A major locus susceptible to transcriptional silencing as a result of promoter hypermethylation is the INK4 locus located on chromosome 9 (Kim and Sharpless, 2006). INK4 represents a family of cyclin-dependent kinase inhibitors. This gene encodes several proteins that are often targeted early during malignant progression, including p14, p15, and p16. Histone modification is another epigenetically important mechanism prevalent during carcinogenic transformation. Transcriptional control of p16 is interrupted when chromatin domains are lost and discrete histone structure is destroyed, in breast cancer cells for example (Witcher and Emerson, 2009).
Epigenetic changes differ from their genetic counterparts such as gene mutations in that epigenetic hypermethylation affects many genes within a single cancer cell (Coppede, 2014). For example, PIAS1, a transcriptional repressor, is involved in the progression of breast cancer and operates on an epigenetic level through gene silencing by recruting DNMTs (Liu et al., 2014). Still, many researchers view the link between cancer and epigenetics with optimism, since epigenetic modifications are potentially reversible. For example, it is thought that cells harboring gene mutations must be killed or removed to prevent uncontrolled propagation of the damaged code. But advances in epigenetic technology may soon allow repair of defective epigenetic modifications by a variety of therapeutics. For example the drug azacitidine, the first FDA-approved epigenomic drug, treats leukemia by reactivating tumor suppressor genes and similar drugs are now in development (Braiteh et al., 2008; Phillips, 2008).
Many transgenerational phenotypic inheritance profiles cannot be explained by the normal human mutation rate of 2.3 × 10−8 per nucleotide per generation (Arnheim and Calabrese, 2009). The reason for this discrepancy is that epigenetic changes most likely contribute to the majority of these transgenerational effects.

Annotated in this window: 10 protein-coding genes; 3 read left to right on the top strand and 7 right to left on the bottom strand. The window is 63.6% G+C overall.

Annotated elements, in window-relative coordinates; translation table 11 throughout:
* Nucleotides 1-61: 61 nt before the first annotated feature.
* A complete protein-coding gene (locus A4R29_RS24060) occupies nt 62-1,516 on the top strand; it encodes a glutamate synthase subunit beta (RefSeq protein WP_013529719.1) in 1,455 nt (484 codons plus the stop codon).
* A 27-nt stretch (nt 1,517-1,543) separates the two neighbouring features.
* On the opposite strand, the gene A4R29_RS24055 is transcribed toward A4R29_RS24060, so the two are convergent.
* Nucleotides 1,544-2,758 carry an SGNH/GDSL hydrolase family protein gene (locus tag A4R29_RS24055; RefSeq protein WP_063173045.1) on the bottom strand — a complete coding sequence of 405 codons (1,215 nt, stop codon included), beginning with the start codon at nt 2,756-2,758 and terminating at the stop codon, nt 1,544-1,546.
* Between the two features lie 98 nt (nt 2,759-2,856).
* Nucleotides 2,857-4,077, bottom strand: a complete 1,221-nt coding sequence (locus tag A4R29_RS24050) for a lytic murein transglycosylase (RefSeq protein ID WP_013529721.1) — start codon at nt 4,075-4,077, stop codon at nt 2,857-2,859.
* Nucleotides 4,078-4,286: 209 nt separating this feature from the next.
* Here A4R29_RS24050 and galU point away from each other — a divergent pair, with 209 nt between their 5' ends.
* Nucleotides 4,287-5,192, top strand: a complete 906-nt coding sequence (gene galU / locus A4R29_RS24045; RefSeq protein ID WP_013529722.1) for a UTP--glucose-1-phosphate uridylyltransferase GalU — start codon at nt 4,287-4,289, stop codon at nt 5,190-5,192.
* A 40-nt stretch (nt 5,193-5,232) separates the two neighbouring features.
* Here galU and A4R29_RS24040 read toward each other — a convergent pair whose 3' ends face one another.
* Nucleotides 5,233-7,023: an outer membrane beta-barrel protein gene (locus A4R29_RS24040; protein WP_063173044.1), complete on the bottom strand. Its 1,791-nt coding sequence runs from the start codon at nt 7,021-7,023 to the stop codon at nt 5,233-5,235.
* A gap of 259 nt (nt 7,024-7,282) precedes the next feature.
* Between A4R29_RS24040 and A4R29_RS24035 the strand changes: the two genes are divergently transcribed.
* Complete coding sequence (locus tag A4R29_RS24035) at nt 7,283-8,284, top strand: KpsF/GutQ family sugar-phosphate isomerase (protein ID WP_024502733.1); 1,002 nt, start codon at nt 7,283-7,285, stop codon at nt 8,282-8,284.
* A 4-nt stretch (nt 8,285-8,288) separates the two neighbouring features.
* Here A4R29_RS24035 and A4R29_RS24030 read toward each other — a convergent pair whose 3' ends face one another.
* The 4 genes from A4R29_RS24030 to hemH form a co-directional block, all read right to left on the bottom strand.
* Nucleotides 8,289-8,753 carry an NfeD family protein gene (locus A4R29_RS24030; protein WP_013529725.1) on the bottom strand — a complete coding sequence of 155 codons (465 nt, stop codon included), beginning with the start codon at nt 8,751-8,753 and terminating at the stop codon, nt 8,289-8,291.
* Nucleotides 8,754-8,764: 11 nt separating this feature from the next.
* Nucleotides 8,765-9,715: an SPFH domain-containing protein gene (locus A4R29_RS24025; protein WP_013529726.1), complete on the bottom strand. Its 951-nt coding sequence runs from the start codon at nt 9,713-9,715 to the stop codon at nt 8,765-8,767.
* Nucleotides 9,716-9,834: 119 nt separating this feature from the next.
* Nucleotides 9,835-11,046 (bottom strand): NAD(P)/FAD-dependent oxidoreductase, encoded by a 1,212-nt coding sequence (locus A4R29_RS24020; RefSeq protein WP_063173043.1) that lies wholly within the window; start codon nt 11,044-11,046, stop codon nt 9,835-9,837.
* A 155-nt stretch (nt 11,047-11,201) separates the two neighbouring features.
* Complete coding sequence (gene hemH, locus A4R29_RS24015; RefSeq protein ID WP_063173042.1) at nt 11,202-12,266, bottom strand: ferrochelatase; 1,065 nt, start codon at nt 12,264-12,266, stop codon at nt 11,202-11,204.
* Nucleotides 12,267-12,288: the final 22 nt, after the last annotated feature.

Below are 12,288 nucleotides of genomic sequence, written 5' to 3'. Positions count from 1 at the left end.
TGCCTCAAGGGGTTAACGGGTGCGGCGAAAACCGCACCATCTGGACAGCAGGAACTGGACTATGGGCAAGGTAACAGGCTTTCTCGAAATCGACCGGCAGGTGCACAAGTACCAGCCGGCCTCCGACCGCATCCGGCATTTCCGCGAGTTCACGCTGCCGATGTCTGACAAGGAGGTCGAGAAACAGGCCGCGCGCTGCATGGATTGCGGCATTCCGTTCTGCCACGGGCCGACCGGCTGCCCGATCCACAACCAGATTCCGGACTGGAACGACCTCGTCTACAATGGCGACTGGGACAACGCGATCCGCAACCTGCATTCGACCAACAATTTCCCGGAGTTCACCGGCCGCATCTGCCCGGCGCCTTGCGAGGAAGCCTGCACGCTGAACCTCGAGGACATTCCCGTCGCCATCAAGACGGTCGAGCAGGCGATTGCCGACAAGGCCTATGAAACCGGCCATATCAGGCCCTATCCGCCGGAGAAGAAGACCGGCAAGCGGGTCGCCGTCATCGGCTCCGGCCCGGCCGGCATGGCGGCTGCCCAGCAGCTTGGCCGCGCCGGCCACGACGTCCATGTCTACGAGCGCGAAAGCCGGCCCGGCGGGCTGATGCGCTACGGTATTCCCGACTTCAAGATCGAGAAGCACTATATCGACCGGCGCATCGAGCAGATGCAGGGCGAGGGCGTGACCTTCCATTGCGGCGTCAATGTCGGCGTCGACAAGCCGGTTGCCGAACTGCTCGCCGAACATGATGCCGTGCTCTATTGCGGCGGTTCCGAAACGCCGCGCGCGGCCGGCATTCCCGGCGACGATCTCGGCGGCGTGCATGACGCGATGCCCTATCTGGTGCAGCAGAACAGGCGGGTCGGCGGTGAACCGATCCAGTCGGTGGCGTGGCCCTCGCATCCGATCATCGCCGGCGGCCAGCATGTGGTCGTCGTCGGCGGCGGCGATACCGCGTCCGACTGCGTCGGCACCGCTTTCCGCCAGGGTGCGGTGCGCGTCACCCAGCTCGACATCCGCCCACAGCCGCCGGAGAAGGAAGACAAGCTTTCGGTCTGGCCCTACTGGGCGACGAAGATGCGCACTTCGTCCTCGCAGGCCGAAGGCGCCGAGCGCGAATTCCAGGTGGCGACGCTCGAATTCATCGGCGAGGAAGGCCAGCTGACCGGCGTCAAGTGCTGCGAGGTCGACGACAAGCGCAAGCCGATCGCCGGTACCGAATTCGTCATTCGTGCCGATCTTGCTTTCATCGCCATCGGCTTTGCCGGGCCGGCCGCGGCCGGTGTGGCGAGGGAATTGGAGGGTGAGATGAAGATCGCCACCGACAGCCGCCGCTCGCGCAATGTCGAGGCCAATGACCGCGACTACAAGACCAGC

Transgenerational epigenetic inheritance was first observed in plants (Manning et al., 2006), however, it has also been reported in rodents and humans (Carone et al., 2010). Heritability of epigenetic expression is demonstrable where multiple generations are simultaneously exposed to the same environmental conditions that include diet, toxins, hormones, etc. (Curley et al., 2011; Vassoler et al., 2013). In such a model, the mother = first generation, the fetus = 2nd generation, the reproductive cells of fetus = 3rd generation, and the future offspring of fetus = 4th generation. In order to provide a convincing case for trans-generational stability, an epigenetic change must be observed in the 4th generation (Hughes, 2014). Recent studies have shown that maternal methyl-donor supplementation affects not only the mother, but is also inherited in the F2 generation through germline epigenetic modifications (Duhl et al., 1994; Wolff et al., 1998; Morgan et al., 1999; Cropley et al., 2006). Transgenerational epigenetic influence of longevity has also been shown in C. elegans (Greer et al., 2011).
Epigenetics in Translational and Personalized Medicine
For the past several decades genetics has been at the forefront in terms of understanding human disease. A recent addition to genetics has been epigenetics, which includes the role of the environment, both social and natural, including day-to-day habits, lifestyle and personal experiences on human health. Epigenetics establishes a scientific basis for how external factors and the environment can shape an individual both physically and mentally.